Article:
A glorious second night from Robbie at the Palais. And my last Robbie Williams gig for 20 years.
“At one point Bob said “was anyone here last night? it was shit wasn’t it??” Well no, but we could see what he meant.”
On this Friday night in October 1997, I was at my fourth gig in seven days. My first ever Robbie gig, the night before, had been a joy, but this second night was something else entirely. From my diary:
“This gig was a revelation. Though Thursday had been perfectly great, it never ignited into the gleaming pop glory that Friday night exploded with from the very first glimpse of Bob. The crowd, though hardly free from the teen scream element, was also sprinkled with older student types and yes! even blokes! The atmosphere was 100% improved.”
I was about ten or so rows back this time, as I’d only turned up at the venue at about five to seven, but that mattered little. Robbie began, as ever, with “Let Me Entertain You” before blasting through an album’s worth of already classic tunes.
” “Let Me Entertain You” was storming, “Lazy Days” blasted us into a swoon, “Average B-Side” was simply glorious, “Clean” prompted the first pogo frenzy for the evening. Of which there were many. There was almost real moshing taking place, but that was quite fine considering the lack of beery Castblokes.”
And Robbie was, of course, nothing short of maximum Robbie.
“Bob was in extremely fine bravado bragging form last night. “Can you believe” he exclaimed at one point “that there are people sitting at the bar and NOT WATCHING ME??!” The crowd roared its disapproval. “Tell them what you think of them! Booo!” he intoned darkly and we all followed suit. It was a thrill and perhaps something of a shock, after a year of indie gigging, to be witnessing a performer who really is a Performer, a Personality, an exuberant, exhilarated and exhilarating Star completely unhindered by indie reserve. He danced and swivelled about the stage and Jesus-posed and incited us into ever more rabid cheers. How do you describe Bob?? He is just BOB!”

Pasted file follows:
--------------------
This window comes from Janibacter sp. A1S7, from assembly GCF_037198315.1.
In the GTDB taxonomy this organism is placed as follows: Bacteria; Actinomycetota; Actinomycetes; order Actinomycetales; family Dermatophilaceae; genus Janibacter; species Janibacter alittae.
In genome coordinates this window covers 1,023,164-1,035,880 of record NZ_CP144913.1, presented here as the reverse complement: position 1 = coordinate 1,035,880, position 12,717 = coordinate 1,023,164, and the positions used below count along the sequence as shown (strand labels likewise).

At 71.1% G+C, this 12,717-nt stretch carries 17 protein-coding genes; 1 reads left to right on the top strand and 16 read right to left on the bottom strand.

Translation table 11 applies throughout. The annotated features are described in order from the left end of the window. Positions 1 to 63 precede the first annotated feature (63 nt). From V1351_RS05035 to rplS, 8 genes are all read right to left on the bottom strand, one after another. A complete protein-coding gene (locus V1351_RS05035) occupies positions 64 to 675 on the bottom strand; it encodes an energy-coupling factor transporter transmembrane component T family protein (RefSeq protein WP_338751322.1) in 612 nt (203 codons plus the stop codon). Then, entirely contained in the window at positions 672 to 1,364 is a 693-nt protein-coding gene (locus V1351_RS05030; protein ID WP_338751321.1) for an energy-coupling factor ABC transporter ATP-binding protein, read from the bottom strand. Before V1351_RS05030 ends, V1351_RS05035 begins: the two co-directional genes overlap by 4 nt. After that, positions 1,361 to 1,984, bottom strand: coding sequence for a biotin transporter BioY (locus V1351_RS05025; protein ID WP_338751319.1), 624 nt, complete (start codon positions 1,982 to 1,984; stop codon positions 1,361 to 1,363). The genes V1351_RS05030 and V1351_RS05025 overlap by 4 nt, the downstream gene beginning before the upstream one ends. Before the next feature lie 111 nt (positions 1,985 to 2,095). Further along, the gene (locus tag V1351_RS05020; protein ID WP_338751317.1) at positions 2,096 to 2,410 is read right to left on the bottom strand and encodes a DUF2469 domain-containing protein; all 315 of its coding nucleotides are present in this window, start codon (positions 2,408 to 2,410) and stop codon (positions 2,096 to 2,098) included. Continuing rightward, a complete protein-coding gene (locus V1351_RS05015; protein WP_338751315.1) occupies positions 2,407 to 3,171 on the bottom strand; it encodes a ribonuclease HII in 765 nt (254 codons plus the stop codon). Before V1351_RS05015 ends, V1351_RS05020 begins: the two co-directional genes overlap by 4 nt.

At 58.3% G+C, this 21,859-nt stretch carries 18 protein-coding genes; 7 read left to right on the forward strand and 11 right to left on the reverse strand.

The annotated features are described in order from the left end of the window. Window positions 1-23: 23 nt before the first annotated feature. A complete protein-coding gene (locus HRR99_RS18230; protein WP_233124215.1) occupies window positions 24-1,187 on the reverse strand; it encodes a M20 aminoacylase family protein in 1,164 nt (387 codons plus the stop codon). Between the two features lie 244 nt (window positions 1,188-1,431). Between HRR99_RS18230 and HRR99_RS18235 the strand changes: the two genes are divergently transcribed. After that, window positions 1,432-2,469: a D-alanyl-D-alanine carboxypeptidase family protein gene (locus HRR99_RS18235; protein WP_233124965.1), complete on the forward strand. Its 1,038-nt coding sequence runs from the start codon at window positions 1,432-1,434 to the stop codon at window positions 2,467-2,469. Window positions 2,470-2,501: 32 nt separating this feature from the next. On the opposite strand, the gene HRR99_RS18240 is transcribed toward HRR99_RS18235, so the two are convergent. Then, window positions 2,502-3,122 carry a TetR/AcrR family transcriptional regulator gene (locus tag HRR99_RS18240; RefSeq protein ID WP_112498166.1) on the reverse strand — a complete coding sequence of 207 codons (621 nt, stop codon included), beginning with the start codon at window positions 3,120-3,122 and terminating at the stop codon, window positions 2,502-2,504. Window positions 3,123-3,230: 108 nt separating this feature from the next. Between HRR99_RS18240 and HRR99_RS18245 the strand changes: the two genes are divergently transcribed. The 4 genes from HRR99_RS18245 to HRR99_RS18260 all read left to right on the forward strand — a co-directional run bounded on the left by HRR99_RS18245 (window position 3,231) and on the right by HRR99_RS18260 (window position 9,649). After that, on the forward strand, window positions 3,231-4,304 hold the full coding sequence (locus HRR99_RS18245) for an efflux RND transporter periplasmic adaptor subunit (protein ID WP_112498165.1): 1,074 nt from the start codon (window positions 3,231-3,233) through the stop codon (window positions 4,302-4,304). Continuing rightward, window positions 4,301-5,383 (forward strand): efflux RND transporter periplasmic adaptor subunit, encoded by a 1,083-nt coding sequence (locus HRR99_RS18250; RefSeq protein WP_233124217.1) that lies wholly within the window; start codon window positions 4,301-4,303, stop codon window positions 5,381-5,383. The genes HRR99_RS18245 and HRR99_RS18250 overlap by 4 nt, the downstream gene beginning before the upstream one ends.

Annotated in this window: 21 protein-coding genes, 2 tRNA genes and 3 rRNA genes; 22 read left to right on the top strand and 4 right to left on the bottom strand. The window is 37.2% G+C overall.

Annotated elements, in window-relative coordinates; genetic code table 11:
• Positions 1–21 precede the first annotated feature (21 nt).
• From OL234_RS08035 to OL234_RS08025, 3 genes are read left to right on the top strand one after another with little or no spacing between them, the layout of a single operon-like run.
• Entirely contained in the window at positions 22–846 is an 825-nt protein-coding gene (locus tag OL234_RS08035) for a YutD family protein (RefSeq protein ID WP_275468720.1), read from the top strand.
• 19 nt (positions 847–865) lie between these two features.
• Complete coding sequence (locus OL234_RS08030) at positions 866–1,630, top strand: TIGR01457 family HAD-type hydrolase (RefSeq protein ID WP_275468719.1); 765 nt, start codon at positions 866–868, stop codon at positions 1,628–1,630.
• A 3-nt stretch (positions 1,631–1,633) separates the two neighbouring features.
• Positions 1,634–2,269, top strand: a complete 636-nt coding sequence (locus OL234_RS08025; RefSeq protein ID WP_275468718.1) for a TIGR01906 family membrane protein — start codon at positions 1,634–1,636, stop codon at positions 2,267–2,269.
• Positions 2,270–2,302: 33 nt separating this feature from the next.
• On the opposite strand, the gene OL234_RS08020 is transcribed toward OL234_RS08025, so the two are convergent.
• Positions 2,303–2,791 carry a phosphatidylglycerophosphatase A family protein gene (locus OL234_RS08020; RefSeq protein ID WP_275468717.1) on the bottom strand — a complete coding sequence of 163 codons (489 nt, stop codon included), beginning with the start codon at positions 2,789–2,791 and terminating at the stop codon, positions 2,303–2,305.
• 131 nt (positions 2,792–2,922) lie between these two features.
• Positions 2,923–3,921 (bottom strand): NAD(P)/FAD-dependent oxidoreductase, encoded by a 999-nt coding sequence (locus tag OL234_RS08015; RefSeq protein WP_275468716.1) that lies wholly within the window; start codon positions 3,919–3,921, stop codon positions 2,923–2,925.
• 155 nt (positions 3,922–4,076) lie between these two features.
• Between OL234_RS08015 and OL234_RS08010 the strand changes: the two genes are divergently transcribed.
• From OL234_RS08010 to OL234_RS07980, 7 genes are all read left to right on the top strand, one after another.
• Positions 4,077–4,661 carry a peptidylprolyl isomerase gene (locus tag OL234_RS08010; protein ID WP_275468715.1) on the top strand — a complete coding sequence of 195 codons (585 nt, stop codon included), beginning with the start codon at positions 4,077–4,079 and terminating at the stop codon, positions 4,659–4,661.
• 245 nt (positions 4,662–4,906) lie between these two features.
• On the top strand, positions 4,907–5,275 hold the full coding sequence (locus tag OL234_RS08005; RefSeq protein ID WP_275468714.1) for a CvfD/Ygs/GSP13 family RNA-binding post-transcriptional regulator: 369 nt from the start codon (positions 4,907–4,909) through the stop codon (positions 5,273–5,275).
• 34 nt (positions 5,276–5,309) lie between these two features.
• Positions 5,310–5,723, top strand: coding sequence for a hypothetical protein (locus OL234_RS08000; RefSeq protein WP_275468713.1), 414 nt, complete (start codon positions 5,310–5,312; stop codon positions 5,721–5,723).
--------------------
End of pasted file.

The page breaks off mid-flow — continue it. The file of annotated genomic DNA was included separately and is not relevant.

With such a titanic personality, the whirlwind pop presence at centre stage often overpowered the actual songs that were being played.
“And that my friends is no mean feat, for when you could actually concentrate on the swaying majesty of “Killing Me” or the joyous wickedry of “Ego A Go Go” you soon realise that each and every one of his songs is BORN to be played live. His closing cover of Primal Scream’s “Rocks” was incredibly telling, for it sounded immensely weedy in comparison to Bob’s own rocks-off anthems like “She Makes Me High” and “Teenage Millionaire” which at least one member of the audience moshed non-stop through though she was considerably knackered due to being at her fourth gig for the week.”
Despite the bravado and occasional scream-at-me!!! arrogance of his on-stage persona, it was clear that he really was thoroughly moved at the tidal waves of love and adoration bombarding him from the crowd.